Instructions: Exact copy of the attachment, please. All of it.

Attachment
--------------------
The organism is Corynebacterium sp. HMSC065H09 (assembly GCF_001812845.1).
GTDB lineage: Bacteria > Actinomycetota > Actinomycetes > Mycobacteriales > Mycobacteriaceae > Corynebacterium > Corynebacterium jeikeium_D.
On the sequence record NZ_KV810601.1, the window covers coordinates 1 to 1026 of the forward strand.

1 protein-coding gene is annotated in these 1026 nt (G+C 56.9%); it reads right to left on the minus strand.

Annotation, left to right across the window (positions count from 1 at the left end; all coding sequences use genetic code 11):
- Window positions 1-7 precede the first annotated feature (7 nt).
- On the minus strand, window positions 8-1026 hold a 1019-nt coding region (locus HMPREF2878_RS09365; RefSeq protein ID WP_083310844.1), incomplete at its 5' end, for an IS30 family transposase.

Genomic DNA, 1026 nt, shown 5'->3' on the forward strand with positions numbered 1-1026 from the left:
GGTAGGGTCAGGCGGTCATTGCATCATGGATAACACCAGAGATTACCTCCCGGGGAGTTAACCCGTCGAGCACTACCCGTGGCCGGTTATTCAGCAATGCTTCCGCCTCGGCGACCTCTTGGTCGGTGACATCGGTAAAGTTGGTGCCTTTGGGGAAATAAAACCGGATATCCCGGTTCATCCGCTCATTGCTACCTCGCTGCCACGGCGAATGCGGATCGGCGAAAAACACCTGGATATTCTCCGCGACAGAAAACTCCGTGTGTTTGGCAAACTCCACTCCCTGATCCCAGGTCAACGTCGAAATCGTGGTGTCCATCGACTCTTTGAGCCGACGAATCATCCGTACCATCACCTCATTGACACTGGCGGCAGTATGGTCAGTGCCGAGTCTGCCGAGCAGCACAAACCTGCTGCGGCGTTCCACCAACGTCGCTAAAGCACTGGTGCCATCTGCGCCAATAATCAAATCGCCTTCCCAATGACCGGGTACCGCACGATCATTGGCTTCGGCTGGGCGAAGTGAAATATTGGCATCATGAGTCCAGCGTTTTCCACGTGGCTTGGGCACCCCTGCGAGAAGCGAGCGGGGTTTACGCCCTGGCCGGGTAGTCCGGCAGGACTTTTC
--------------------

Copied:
The organism is Corynebacterium sp. HMSC065H09 (assembly GCF_001812845.1).
GTDB lineage: Bacteria > Actinomycetota > Actinomycetes > Mycobacteriales > Mycobacteriaceae > Corynebacterium > Corynebacterium jeikeium_D.
On the sequence record NZ_KV810601.1, the window covers coordinates 1 to 1026 of the forward strand.

1 protein-coding gene is annotated in these 1026 nt (G+C 56.9%); it reads right to left on the minus strand.

Annotation, left to right across the window (positions count from 1 at the left end; all coding sequences use genetic code 11):
- Window positions 1-7 precede the first annotated feature (7 nt).
- On the minus strand, window positions 8-1026 hold a 1019-nt coding region (locus HMPREF2878_RS09365; RefSeq protein ID WP_083310844.1), incomplete at its 5' end, for an IS30 family transposase.

Genomic DNA, 1026 nt, shown 5'->3' on the forward strand with positions numbered 1-1026 from the left:
GGTAGGGTCAGGCGGTCATTGCATCATGGATAACACCAGAGATTACCTCCCGGGGAGTTAACCCGTCGAGCACTACCCGTGGCCGGTTATTCAGCAATGCTTCCGCCTCGGCGACCTCTTGGTCGGTGACATCGGTAAAGTTGGTGCCTTTGGGGAAATAAAACCGGATATCCCGGTTCATCCGCTCATTGCTACCTCGCTGCCACGGCGAATGCGGATCGGCGAAAAACACCTGGATATTCTCCGCGACAGAAAACTCCGTGTGTTTGGCAAACTCCACTCCCTGATCCCAGGTCAACGTCGAAATCGTGGTGTCCATCGACTCTTTGAGCCGACGAATCATCCGTACCATCACCTCATTGACACTGGCGGCAGTATGGTCAGTGCCGAGTCTGCCGAGCAGCACAAACCTGCTGCGGCGTTCCACCAACGTCGCTAAAGCACTGGTGCCATCTGCGCCAATAATCAAATCGCCTTCCCAATGACCGGGTACCGCACGATCATTGGCTTCGGCTGGGCGAAGTGAAATATTGGCATCATGAGTCCAGCGTTTTCCACGTGGCTTGGGCACCCCTGCGAGAAGCGAGCGGGGTTTACGCCCTGGCCGGGTAGTCCGGCAGGACTTTTC